Although 82, my mother died unexpectedly. She was in the hospital for minor surgery and choked to death the night before while eating. A classically trained pianist and soprano, her once perfect posture was destroyed by osteoporosis, her internal organs collapsing on one another, and she could not muster enough wind to clear her throat. A nurse discovered her when she came in to pick up the dinner tray.

I spoke to Mom earlier in the day, never thinking it could be our last conversation.

I heard my wife, Yolanda, stirring upstairs and I made another pot of coffee. Sammy, hunger satiated, stretched out near a radiator, sound asleep, his world a place of perfect contentment.

I switched off the laptop, slipped on my jeans, laced up my boots, donned a wool cap, leather coat and gloves and shoveled snow.

It was time to get busy.

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Filed under 21st Century America, Dog Days, Family, February 2013, Greatest Generation, Seasonal Affective Disorder (SAD), Winter Blues, World War II

9/11 at 11

We go from here.

When I was growing up my father said this to me when I did something that threw me off stride in my march to adulthood.  No choir boy, I heard it often.

I’m grateful to have been raised by parents born in the 1920’s. Mom and Dad weathered the Great Depression and WWII. “Potato pancakes” was a staple at their supper tables. Mom was a survivor of polio, Dad, bloody combat.  When he was nineteen his platoon was decimated in the Battle of the Bulge, seven soldiers alive at the end, five walking, they carried the other two to a field hospital.  The platoon was filled with replacements and Dad and the others followed Patton across Europe to victory.

We go from here.

My parents experienced suffering in a way few from succeeding American generations have. But that suffering provided a sense of proportion to their daily lives. Far too often now, Americans, as individuals and a country, invoke the term “crisis” to describe things that I’m certain my folks would view as challenges, but not crises.

9/11 was different.

I asked Mom if it was worse than Pearl Harbor.

“Yes,” she said, voice cracking.

I called Dad.  Only months from death, three packs a day of Lucky Strikes taking their toll, he struggled to breathe and his short-term memory was shot. But he understood what happened on 9/11.

“We’ll beat ’em,” he whispered.

We go from here.

A few weeks after 9/11 I drove to West Lafayette, Indiana with three buddies from high school to watch the Illinois-Purdue football game.  I don’t remember who won. I recall a small plane approaching the stadium, a wind-whipped advertising banner in tow. Everyone’s attention went from the game on the field to the plane in the sky.  I realized I’d never hear the approach of an airplane or gaze at its flight path in the same way again.

Ten years passed.

The fall of 2011 I was at the Illinois home game against South Dakota State with a friend I’ve made since 9/11. Two trumpeters played taps and there was a moment of silence. Throughout the game uniformed service men and women, Illinois alums, talked and waved from the big screen on the stadium scoreboard, some holding babies, others taped from overseas posts.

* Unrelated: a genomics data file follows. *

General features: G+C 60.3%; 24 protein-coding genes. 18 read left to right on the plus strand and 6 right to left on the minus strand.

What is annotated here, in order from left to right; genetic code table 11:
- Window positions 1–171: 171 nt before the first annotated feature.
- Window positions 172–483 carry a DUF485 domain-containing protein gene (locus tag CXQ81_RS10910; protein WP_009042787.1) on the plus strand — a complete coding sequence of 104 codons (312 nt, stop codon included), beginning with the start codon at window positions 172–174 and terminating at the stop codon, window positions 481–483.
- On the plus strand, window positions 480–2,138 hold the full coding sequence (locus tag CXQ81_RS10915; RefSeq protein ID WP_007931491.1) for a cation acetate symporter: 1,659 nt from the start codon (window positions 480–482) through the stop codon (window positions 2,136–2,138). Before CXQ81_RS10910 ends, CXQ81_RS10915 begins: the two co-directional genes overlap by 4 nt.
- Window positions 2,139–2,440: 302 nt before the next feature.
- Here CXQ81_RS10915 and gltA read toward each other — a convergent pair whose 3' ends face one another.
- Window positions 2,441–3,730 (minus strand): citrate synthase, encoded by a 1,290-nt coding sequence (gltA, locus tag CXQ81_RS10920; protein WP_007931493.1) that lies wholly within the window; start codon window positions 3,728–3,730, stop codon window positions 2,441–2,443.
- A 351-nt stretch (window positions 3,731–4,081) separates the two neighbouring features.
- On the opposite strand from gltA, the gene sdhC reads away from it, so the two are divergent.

The next morning, the tenth anniversary, I stretched in front of the TV, preparing to run three miles on a quiet Sunday morning.  Relatives of people who were killed on 9/11 read names of victims, ending with their loved one and a brief remembrance of what they meant to them. Tears welled in my eyes.

I ran.

Along the way I waved to friends, neighbors and a local cop on patrol.  I thought of the last decade, years 9/11 victims and their families lost. With rare exception, my wife, Yolanda, and I put our children to bed every night and awoke with them each morning.  We went to piano recitals, soccer games, swim meets, first communions, birthday parties, and high school graduations. Our daughter, Anissa, blossomed into a woman. Our son, Michael, survived a horrific auto accident. The paramedics told us there was a ten percent chance someone survived such a crash in one piece. Our son walked away and, two years later, off to college.  Both my parents died.

I finished my run strong, racing up the final hill to our house.  I snatched a cold bottle of water from the fridge and wandered into the TV room where Yolanda was watching the 9/11 memorials.  Paul Simon sang “Sound of Silence.”

When he finished, Yolanda told me that earlier that day a suicide bomber injured seventy-seven American service men and women at a base in Afghanistan. Five Afghani civilians, including a three-year old girl, were killed.

It’s Sunday, September 9th, 2012, and I open the Champaign News-Gazette to articles about memorial plans for the eleventh anniversary. At the bottom of page one is the headline “On average, U.S. has lost a soldier each day in 2012.” One of the latest casualties was Pfc. Shane W. Cantu, twenty, one year younger than Michael. Cantu was, according to his buddies, a lot like my son, a gregarious guy who lit up every room he entered. Cantu was ten years old on 9/11. In the story, a military historian says Afghanistan has become the “’Who Cares?’ war.”